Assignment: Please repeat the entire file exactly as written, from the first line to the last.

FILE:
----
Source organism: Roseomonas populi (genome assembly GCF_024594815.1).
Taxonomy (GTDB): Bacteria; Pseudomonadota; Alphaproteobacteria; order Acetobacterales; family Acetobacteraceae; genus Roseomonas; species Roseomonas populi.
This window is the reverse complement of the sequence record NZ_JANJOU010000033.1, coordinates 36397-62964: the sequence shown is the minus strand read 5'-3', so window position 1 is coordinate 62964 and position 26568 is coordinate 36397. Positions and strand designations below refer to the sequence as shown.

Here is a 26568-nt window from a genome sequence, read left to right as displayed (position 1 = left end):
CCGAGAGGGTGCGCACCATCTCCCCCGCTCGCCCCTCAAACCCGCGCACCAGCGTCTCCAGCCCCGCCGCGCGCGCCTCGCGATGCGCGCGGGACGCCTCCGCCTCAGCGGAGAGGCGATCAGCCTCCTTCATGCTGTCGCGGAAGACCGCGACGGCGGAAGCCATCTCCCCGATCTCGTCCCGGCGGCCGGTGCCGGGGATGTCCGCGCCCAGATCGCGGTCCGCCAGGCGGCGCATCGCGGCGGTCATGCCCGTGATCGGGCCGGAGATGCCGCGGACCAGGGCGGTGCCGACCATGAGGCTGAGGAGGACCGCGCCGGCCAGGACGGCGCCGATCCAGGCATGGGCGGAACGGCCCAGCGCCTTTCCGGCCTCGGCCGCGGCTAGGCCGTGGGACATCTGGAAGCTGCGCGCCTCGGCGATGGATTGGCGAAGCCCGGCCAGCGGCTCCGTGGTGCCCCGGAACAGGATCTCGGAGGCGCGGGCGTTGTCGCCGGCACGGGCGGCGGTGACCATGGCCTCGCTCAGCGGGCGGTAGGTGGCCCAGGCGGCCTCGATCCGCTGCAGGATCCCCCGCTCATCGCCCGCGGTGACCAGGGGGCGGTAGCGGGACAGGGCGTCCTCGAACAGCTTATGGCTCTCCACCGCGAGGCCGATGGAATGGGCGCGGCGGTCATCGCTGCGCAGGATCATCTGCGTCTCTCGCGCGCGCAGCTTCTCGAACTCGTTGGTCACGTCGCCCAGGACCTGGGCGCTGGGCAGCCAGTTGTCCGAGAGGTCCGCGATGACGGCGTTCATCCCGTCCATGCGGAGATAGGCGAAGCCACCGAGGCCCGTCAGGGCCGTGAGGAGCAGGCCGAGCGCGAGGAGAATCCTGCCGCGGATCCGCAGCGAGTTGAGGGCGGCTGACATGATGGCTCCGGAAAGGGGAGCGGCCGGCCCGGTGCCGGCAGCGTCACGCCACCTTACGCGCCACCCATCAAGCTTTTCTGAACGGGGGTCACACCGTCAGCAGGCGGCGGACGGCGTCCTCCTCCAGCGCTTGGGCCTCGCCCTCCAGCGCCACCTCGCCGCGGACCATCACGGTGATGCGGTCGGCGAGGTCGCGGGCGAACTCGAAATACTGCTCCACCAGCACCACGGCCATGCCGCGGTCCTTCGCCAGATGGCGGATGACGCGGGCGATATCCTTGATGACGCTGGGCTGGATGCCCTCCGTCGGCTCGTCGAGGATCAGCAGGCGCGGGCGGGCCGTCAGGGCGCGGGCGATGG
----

Source organism: Roseomonas populi (genome assembly GCF_024594815.1).
Taxonomy (GTDB): Bacteria; Pseudomonadota; Alphaproteobacteria; order Acetobacterales; family Acetobacteraceae; genus Roseomonas; species Roseomonas populi.
This window is the reverse complement of the sequence record NZ_JANJOU010000033.1, coordinates 36397-62964: the sequence shown is the minus strand read 5'-3', so window position 1 is coordinate 62964 and position 26568 is coordinate 36397. Positions and strand designations below refer to the sequence as shown.

Here is a 26568-nt window from a genome sequence, read left to right as displayed (position 1 = left end):
CCGAGAGGGTGCGCACCATCTCCCCCGCTCGCCCCTCAAACCCGCGCACCAGCGTCTCCAGCCCCGCCGCGCGCGCCTCGCGATGCGCGCGGGACGCCTCCGCCTCAGCGGAGAGGCGATCAGCCTCCTTCATGCTGTCGCGGAAGACCGCGACGGCGGAAGCCATCTCCCCGATCTCGTCCCGGCGGCCGGTGCCGGGGATGTCCGCGCCCAGATCGCGGTCCGCCAGGCGGCGCATCGCGGCGGTCATGCCCGTGATCGGGCCGGAGATGCCGCGGACCAGGGCGGTGCCGACCATGAGGCTGAGGAGGACCGCGCCGGCCAGGACGGCGCCGATCCAGGCATGGGCGGAACGGCCCAGCGCCTTTCCGGCCTCGGCCGCGGCTAGGCCGTGGGACATCTGGAAGCTGCGCGCCTCGGCGATGGATTGGCGAAGCCCGGCCAGCGGCTCCGTGGTGCCCCGGAACAGGATCTCGGAGGCGCGGGCGTTGTCGCCGGCACGGGCGGCGGTGACCATGGCCTCGCTCAGCGGGCGGTAGGTGGCCCAGGCGGCCTCGATCCGCTGCAGGATCCCCCGCTCATCGCCCGCGGTGACCAGGGGGCGGTAGCGGGACAGGGCGTCCTCGAACAGCTTATGGCTCTCCACCGCGAGGCCGATGGAATGGGCGCGGCGGTCATCGCTGCGCAGGATCATCTGCGTCTCTCGCGCGCGCAGCTTCTCGAACTCGTTGGTCACGTCGCCCAGGACCTGGGCGCTGGGCAGCCAGTTGTCCGAGAGGTCCGCGATGACGGCGTTCATCCCGTCCATGCGGAGATAGGCGAAGCCACCGAGGCCCGTCAGGGCCGTGAGGAGCAGGCCGAGCGCGAGGAGAATCCTGCCGCGGATCCGCAGCGAGTTGAGGGCGGCTGACATGATGGCTCCGGAAAGGGGAGCGGCCGGCCCGGTGCCGGCAGCGTCACGCCACCTTACGCGCCACCCATCAAGCTTTTCTGAACGGGGGTCACACCGTCAGCAGGCGGCGGACGGCGTCCTCCTCCAGCGCTTGGGCCTCGCCCTCCAGCGCCACCTCGCCGCGGACCATCACGGTGATGCGGTCGGCGAGGTCGCGGGCGAACTCGAAATACTGCTCCACCAGCACCACGGCCATGCCGCGGTCCTTCGCCAGATGGCGGATGACGCGGGCGATATCCTTGATGACGCTGGGCTGGATGCCCTCCGTCGGCTCGTCGAGGATCAGCAGGCGCGGGCGGGCCGTCAGGGCGCGGGCGATGG